In Mattis, the Massachusetts high court agreed.

In a footnote, the court explained how gross disproportionality review makes little sense when a particular group of people — in this case, emerging adults under age 21 — challenge a particular sentence. In such cases, the question is not whether the punishment fits the crime, but whether the characteristics of those subject to the punishment (such as reduced culpability due to still-developing brains) demand greater leniency. To decide that, the court said, the categorical framework is more helpful. It gave a clear mandate to consider myriad indicators, including scientific consensus, that consigning young people to die in prison is disfavored at the state, national, and international levels, and fails to serve any of the state’s legitimate purposes of imprisoning people.

This may seem like the obvious approach — even the U.S. Supreme Court has said that the stronger categorical approach applies whenever a “case implicates a particular type of [punishment]” as applied “to an entire class of offenders.” But one of gross disproportionality review’s most frustrating features is how it has stubbornly remained the default standard among state and lower federal courts, including in cases that would seem to meet the U.S. Supreme Court’s criteria for the categorical framework.

Just last year, for example, a Colorado appellate court used the gross disproportionality test in a challenge to life without parole sentences for people who neither killed nor intended to kill, but were convicted of murder for their role in some other felony that led to someone’s death. That case involved “an entire class of offenders,” but the court clung to the weaker test for one reason: “neither the [U.S.] Supreme Court nor, apparently, any other appellate court in the nation has applied the categorical analysis to cases not involving either the death penalty or juvenile offenders.” In short, courts have declined to apply the categorical framework outside the discrete circumstances where the U.S. Supreme Court has already done so.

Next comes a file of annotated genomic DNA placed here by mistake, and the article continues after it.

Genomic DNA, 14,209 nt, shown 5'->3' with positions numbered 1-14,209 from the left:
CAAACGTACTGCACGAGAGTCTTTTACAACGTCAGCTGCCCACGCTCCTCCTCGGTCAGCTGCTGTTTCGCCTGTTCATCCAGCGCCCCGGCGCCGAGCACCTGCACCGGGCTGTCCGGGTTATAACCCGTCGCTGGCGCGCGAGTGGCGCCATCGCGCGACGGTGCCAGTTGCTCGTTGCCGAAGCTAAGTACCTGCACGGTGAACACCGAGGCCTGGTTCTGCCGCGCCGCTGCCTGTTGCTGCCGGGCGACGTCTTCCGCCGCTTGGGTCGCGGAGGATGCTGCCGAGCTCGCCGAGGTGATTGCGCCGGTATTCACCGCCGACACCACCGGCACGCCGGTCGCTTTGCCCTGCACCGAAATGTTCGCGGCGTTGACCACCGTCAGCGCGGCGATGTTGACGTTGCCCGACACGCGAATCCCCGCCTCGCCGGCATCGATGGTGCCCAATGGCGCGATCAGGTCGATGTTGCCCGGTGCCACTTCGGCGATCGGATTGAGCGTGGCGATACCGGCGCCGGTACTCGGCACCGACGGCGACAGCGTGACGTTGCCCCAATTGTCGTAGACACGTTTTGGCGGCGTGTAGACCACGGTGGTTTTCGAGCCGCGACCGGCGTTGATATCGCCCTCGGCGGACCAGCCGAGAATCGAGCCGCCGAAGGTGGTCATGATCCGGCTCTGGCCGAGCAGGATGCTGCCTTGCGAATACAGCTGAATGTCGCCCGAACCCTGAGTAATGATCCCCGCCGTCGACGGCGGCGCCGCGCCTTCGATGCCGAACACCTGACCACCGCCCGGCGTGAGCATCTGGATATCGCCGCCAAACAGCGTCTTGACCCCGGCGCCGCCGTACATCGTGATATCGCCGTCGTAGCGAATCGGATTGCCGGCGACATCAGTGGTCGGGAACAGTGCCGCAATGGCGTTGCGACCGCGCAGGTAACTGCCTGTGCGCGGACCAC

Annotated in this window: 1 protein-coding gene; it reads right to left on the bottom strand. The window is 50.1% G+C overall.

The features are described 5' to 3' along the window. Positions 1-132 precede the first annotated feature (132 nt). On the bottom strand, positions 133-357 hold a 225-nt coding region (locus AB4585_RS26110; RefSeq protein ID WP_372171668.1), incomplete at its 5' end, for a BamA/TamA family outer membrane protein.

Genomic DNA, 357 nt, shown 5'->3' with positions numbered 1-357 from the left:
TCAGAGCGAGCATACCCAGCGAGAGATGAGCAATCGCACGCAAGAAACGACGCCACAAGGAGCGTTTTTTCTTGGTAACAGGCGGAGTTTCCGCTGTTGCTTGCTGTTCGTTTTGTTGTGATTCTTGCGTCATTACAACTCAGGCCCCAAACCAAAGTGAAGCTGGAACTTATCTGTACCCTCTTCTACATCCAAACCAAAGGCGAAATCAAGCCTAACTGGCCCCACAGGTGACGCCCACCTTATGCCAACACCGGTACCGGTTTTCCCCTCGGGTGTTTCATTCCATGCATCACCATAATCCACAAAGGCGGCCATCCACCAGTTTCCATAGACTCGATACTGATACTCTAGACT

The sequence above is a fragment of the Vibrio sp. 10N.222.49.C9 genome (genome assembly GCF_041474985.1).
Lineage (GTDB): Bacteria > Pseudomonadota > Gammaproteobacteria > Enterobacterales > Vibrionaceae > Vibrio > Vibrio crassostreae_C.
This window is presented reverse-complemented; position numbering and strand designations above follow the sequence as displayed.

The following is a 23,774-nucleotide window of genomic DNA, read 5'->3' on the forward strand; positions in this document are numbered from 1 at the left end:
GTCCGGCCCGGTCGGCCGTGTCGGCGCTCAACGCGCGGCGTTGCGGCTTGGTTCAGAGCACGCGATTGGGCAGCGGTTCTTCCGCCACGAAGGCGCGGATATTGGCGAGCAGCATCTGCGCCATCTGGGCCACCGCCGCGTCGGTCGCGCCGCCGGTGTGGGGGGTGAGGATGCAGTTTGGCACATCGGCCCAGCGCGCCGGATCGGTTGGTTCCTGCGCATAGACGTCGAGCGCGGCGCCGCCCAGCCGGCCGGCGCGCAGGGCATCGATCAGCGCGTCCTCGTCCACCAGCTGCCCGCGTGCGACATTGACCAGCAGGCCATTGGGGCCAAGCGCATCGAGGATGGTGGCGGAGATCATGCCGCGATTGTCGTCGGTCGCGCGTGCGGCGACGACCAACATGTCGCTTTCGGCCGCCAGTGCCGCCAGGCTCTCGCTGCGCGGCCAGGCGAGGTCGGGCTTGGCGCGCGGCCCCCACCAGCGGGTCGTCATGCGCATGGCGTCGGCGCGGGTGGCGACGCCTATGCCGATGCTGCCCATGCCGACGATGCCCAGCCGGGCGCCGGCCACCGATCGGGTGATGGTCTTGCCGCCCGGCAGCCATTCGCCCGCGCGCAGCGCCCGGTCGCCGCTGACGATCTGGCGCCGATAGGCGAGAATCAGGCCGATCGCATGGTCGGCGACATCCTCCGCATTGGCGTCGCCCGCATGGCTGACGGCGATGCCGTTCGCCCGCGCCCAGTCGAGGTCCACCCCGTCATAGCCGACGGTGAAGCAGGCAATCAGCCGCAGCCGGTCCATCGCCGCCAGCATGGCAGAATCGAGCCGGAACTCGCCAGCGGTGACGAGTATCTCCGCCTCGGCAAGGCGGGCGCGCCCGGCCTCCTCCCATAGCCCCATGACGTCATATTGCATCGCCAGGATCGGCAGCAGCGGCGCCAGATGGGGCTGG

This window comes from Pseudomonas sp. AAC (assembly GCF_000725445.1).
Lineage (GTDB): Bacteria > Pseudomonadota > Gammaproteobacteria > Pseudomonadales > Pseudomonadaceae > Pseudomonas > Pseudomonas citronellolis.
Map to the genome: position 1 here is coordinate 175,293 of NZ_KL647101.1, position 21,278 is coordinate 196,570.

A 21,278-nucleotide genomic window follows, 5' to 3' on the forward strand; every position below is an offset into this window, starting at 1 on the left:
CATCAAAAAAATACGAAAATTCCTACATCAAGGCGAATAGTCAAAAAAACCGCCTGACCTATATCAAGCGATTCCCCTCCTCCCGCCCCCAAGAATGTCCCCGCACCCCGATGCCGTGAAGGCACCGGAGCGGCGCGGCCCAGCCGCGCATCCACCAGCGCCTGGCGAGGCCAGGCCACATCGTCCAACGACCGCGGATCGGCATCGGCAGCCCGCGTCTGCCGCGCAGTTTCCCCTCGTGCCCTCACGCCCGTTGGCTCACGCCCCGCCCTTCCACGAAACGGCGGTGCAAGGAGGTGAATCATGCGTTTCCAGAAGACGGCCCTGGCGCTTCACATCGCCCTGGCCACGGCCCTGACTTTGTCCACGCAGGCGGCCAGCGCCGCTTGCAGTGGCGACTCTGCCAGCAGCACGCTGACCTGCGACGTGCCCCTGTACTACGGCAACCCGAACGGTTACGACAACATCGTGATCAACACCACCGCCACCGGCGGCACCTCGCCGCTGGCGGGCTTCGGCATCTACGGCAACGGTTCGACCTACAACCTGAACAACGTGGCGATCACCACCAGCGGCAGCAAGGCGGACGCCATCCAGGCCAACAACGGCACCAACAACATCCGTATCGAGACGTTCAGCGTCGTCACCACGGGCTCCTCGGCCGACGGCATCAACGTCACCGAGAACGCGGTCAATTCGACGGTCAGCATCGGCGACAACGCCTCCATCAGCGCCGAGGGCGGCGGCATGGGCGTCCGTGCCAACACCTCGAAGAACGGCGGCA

Since the Colorado ruling, though, Mattis is at least the second appellate decision to apply the categorical test more broadly. While Mattis applied it to emerging adults over age 18, a panel of the U.S. Court of Appeals for the Fifth Circuit applied it to strike down Mississippi’s lifetime voting ban for people with felony convictions. This logical expansion of the categorical test has far-reaching implications, opening the door for other people with shared characteristics — people with intellectual disabilities, for example, or people serving life terms because of draconian “three strikes” laws — to seriously challenge their prison sentences.

But courts shouldn’t stop there. State courts in particular should go further, and reject gross disproportionality review entirely, whether a case involves a particular category of offenders or not. Over the last 30 years, the persistent reliance on gross disproportionality review has provided constitutional cover to expand extreme prison sentences, increasing the proportion of people serving decades and turning state prisons into warehouses for human beings and de facto nursing homes. Even if federal courts are reluctant to interfere with the state policies driving this crisis out of federalism concerns, that dynamic simply doesn’t extend to state supreme courts applying their state constitutions. Instead, when setting the limits of extreme prison sentences, courts should always engage in the fact-intensive inquiry that embodies “evolving standards” review and give real meaning to the rights against cruel punishment.

Kyle C. Barry is director of the State Law Research Initiative.